Paul McGuigan How boring it is to label a movie Tarantino-esque anymore. The thing is, when it comes to an offering like Lucky Number Slevin, the shoe fits, and the result is anything but boring. Gruesome killings, arid wit, self-reflexive pop culture references, an A-list cast, and style-heavy production values abound, which gives the proceedings an epoxy bond that seals the Q.T. homage factor. Josh Hartnett—who spends a lot of buffed-up time with his shirt off—is Slevin Kelevra, a hapless fellow visiting his New York friend Nick. But Nick has disappeared, which sets off a mistaken-identity thrill ride when two goons grab Slevin (he's in Nick's apartment so he must be Nick) and take him to their crime lord boss, the Boss (Morgan Freeman). The Boss doesn't care about Slevin's wrong-man protests; he just wants the $96,000 Nick owes him. In one of many offers he can't refuse, Slevin has to agree to murder the son of the Boss's felonious arch rival, the Rabbi (Ben Kingsley) or take the bullet himself. But Slevin turns out to be no ordinary patsy. Thrown into the ingeniously designed production, clever plot twists, and academic nods to Bond, Hitchcock, and obscure old cartoons are Lucy Liu as a sexy coroner, Stanley Tucci as an obsessed cop, and Bruce Willis as a wily hit man with his finger in many pots. With so much visual and narrative trickery, there's almost too much to absorb in one viewing of this convoluted jigsaw puzzle of revenge and entertaining mayhem. Lucky Number Slevinisn't quite up to par with similarly brainy thrillers like Mementoand The Usual Suspects, but the prospect of seeing it again in order to get your bearings is just as appealing.—Ted Fry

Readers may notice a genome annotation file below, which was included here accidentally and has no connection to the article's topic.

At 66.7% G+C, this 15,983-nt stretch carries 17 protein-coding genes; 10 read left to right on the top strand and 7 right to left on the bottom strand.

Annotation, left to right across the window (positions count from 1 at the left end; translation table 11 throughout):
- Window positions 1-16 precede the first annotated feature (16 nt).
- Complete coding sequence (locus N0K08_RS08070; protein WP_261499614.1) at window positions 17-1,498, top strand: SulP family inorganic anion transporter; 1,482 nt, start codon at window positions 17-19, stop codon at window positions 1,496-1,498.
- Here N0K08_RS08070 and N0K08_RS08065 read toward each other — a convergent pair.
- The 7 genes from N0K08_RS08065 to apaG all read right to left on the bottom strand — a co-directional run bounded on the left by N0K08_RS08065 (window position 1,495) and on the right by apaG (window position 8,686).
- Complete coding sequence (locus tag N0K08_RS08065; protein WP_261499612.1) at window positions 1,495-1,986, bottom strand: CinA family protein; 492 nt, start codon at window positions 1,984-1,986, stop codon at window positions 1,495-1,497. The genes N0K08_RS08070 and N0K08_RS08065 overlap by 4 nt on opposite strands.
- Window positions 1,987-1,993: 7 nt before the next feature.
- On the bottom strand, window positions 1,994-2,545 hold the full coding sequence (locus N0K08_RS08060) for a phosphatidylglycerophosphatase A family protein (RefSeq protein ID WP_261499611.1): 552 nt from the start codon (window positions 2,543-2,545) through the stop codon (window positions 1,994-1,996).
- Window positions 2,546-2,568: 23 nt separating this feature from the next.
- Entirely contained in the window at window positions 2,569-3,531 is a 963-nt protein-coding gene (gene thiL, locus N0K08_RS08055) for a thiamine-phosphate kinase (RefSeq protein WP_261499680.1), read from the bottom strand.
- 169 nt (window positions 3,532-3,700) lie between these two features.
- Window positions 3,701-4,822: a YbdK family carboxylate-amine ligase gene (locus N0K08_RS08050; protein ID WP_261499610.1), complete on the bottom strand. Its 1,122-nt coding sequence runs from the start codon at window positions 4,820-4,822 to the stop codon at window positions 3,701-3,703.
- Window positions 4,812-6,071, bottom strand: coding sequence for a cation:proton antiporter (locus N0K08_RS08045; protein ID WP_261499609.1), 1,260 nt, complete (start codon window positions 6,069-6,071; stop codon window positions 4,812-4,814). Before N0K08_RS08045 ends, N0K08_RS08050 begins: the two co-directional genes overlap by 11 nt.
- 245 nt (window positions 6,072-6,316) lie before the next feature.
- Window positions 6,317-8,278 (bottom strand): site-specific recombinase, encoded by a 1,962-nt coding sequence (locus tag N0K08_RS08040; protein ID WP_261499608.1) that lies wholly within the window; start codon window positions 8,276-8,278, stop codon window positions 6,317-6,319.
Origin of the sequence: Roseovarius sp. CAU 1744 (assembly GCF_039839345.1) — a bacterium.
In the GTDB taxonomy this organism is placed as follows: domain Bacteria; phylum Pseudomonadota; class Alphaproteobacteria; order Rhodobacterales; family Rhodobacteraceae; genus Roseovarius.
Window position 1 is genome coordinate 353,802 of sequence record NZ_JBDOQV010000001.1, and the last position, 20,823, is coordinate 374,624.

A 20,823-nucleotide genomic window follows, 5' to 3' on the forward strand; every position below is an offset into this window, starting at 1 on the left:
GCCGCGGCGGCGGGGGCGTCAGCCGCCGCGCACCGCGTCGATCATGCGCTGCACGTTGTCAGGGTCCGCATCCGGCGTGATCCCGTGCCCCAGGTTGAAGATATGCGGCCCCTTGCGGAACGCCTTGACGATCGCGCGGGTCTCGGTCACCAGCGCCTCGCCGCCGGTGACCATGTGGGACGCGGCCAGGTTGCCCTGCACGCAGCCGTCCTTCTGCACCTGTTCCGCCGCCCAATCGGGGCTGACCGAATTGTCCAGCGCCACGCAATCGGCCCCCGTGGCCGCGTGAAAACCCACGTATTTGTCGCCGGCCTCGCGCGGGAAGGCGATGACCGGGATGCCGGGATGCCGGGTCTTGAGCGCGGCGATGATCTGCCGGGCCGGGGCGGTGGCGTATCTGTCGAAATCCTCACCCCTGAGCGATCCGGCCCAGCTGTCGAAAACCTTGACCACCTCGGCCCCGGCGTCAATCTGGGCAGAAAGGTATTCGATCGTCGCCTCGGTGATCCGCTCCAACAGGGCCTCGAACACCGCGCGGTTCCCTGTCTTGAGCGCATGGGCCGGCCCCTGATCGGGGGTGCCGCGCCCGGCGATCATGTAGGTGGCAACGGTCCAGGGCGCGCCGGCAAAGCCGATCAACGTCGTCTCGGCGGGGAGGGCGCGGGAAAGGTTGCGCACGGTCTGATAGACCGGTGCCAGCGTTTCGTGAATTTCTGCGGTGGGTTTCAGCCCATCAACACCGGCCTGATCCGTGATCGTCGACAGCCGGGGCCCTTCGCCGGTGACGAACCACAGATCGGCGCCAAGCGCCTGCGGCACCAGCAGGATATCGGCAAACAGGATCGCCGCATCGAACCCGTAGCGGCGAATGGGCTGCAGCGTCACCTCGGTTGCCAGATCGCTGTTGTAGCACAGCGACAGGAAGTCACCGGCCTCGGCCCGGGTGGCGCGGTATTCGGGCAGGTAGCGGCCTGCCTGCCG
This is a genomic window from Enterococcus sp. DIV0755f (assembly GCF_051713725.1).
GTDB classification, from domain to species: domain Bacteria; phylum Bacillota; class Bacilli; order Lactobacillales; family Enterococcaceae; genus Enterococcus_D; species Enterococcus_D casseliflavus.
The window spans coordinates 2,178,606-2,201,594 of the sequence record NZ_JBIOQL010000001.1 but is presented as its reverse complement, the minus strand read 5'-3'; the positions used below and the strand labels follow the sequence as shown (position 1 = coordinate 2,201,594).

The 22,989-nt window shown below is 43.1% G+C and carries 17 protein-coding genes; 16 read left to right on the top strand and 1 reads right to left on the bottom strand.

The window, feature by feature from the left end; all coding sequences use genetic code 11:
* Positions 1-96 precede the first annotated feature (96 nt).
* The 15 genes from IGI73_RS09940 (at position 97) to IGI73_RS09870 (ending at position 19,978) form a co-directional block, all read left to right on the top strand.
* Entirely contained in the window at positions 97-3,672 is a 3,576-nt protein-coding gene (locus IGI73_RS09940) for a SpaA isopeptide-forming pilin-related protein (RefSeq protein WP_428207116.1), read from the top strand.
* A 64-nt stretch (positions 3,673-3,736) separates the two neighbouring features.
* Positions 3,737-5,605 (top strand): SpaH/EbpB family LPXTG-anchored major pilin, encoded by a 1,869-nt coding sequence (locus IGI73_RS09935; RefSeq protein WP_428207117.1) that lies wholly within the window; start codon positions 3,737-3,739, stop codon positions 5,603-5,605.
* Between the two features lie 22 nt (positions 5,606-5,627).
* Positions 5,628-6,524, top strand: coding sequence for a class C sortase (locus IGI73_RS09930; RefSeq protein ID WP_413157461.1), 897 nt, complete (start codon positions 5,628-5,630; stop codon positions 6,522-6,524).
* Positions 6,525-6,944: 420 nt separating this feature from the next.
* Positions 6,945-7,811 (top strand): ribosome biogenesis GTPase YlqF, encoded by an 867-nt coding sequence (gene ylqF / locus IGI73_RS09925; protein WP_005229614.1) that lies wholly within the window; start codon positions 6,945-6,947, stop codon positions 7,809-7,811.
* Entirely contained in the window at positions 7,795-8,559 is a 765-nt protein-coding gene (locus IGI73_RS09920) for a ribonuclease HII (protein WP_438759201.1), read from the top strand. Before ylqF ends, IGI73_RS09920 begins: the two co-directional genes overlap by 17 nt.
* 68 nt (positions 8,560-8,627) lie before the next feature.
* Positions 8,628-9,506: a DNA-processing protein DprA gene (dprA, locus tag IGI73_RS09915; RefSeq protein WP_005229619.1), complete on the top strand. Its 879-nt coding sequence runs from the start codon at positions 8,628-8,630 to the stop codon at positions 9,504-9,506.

MacGyver - The Complete Fifth Season
Charles Correll Michael Preece William Gereghty Michael Caffey Cliff Bole Desperate times call for desperate measures—and the desperate will stop at nothing to get MacGyver's attention. In the fifth season premiere ("Legend of the Holy Rose"), an old friend releases his houseboat from its moorings—while he's in it. Four episodes later ("Halloween Knights"), an old enemy relieves his boat of its belongings. It works, of course. Mac lives to help people in need, even if those people include obnoxious archeology professor Zoë (Lise Cutter), who enlists his aid in tracking down an ancient artifact, and the mysterious Murdoc (Michael Des Barres), who does the same to rescue his kidnapped sister. Joining forces with arch-enemy Murdoc marks a break with previous seasons. Otherwise, the fifth features the same resourceful secret agent as the first four (though he's relying on those inventive "MacGyverisms" less often as the series continues). MacGyver (Richard Dean Anderson) still travels the world on behalf of the Phoenix Foundation, while reporting to supportive superior Pete Thornton (Dana Elcar). As before, he goes it alone: no gun, no back-up, no wisecracking sidekick—not counting reckless rogue Jack Dalton (Bruce McGill), who drops by on occasion to shake up MacGyver's well-ordered world.